Celebrating the Holidays without Guilt:


Tis the season. We’ve survived the candy coated Halloween fun, and the cornucopia of goodies at Thanksgiving.  There is one more month of holiday parties, get togethers, school functions, fundraisers and various other food filled festivities to navigate.  We CAN do this!

 

As many of you know, I’m a pretty serious sugar nazi.  I try to eliminate the stuff as much as I possibly can.  That being said, December is the one time that I do pull out all the stops and create some Paleo-ified versions of my own childhood traditions.  Traditions are good, and lets just face it, food is often at the center of the family traditions.  That doesn’t have to be a bad thing. Especially if you put GOOD food at the center of those traditions.

 

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There is a way to balance everything, it just takes a little extra effort during this time of year.

 

My youngest daughter’s preschool is having a Santa party next week – In this case, the school has approached me to supply a fruit and veggie tray for her class so that there will be plenty of non-cookie snacks for all the kids.  It only took 3 years, but the preschool is very well versed in how we eat, and is very supportive and respectful of our limits.  Meanwhile, my son’s kindergarten class is having a pajama party & movie day, which poses more of a challenge due to the popcorn snack the class will be having.  Finally, my oldest daughter’s gymnastics team is performing in a Breakfast with Santa where everyone will have free IHOP pancakes to enjoy (rolls eyes) as well as the upcoming father/daughter winter dance complete with a spaghetti dinner and a candy table.  In addition, we have 2 events just this weekend alone that will both have bake sales and pizza.  Is that not enough to make your head spin?

 

So, what’s a mom to do?

  1. Take stock of the situation – make a list of events and dates so that you can make a plan.
  2. Talk to the organizers – go straight to the source and offer to help with food planning or prep in order to ensure that your child (or you) have choices that will not create a gastrointestinal nightmare of epic proportions. Being very involved in my kids teams and schools is integral to me getting the heads up from teachers, coaches & staff so that I can have ample time to prepare.
  3. Plan some simple to make, easy to transport ideas – there are a wealth of great recipe ideas out there. Food doesn’t have to have an insane amount of ingredients or prep to be good. Simple snacks can go a long way to making life easier.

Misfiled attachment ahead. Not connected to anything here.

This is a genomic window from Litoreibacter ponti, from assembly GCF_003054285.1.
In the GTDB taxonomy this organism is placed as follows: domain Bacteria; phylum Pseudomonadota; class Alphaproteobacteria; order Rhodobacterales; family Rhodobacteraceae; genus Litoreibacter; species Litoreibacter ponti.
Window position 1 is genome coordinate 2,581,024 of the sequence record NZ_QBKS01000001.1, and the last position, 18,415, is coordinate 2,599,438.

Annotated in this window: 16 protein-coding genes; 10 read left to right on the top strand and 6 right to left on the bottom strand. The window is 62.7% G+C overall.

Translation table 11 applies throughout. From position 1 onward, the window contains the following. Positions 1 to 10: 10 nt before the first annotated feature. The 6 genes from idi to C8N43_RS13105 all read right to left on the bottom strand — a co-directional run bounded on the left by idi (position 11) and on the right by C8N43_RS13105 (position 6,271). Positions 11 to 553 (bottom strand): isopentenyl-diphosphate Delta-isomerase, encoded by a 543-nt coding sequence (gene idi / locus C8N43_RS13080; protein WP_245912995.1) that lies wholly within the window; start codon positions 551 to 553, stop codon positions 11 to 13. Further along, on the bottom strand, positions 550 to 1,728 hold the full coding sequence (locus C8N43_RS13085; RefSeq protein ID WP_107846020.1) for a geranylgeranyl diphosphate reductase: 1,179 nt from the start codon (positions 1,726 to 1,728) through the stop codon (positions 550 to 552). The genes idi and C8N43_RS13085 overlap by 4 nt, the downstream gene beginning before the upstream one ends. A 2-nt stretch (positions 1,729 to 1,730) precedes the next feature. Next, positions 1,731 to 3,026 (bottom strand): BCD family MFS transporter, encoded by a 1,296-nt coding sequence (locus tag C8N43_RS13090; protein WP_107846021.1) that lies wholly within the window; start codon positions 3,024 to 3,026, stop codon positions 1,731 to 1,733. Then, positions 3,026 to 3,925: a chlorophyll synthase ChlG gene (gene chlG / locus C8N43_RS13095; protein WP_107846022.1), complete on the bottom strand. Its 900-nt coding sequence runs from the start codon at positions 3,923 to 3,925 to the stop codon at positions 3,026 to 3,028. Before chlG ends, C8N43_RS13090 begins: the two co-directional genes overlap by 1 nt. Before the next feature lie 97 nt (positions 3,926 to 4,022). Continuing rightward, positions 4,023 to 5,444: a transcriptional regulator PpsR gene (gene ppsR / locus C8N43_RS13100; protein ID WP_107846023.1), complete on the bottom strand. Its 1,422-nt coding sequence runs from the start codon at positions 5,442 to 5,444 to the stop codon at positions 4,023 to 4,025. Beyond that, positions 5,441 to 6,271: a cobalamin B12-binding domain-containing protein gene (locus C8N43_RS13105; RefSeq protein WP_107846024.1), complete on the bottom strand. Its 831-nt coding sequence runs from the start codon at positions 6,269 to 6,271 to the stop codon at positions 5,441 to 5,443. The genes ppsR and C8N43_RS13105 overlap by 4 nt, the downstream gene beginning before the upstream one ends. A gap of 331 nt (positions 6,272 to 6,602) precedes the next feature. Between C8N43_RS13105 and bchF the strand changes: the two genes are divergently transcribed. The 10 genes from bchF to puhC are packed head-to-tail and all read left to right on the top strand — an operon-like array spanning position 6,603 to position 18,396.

4. Do the entertaining- whenever possible, be the host/hostess. It’s so much easier to control quality and ingredients when you are at the wheel. Our non-paleo guests are always so surprised at how delicious and diverse our food is. There is no better way to explain our lifestyle than to just entertain paleo.
  5. Stick to the veggies and avoid the sauces – I feel like it’s always the condiments that get me at parties. Avoid the dips & sauces, steer toward the meats, veggies and fruits. Almost inevitably every party at least has a veggie tray that I can safely perch over.
  6. Create your own alternative traditions – I am sicilian, and as such, I grew up with pasta as a family staple. But the one thing that I carried to adulthood that I’ve adapted to suit our paleo life is to serve an all seafood Christmas eve. (while this goes back to the Sicilian Catholic tradition of the feast of the 7 fishes, for us it has evolved into “our way” to celebrate). Our dishes aren’t exactly the same as my childhood fare, but it’s my interpretation, for my modern cave family. Just today, my daughter, Alex, said that this is absolutely her favorite thing about Christmas. Another tradition we’ve made our own is to make a big batch of our special hot cocoa and take it with us to see the Christmas lights, instead of buying the hot chocolate from some unidentifiable mix made in a giant vat and sold at the concession stand.
  7. Finally, focus on something other than food. This year I have been particularly diligent about making the season about each event: The people, the places, the feeling of being together, more than about the food. While food is central to gatherings, taking some of the pressure off of the food can take some of the stress off of the event.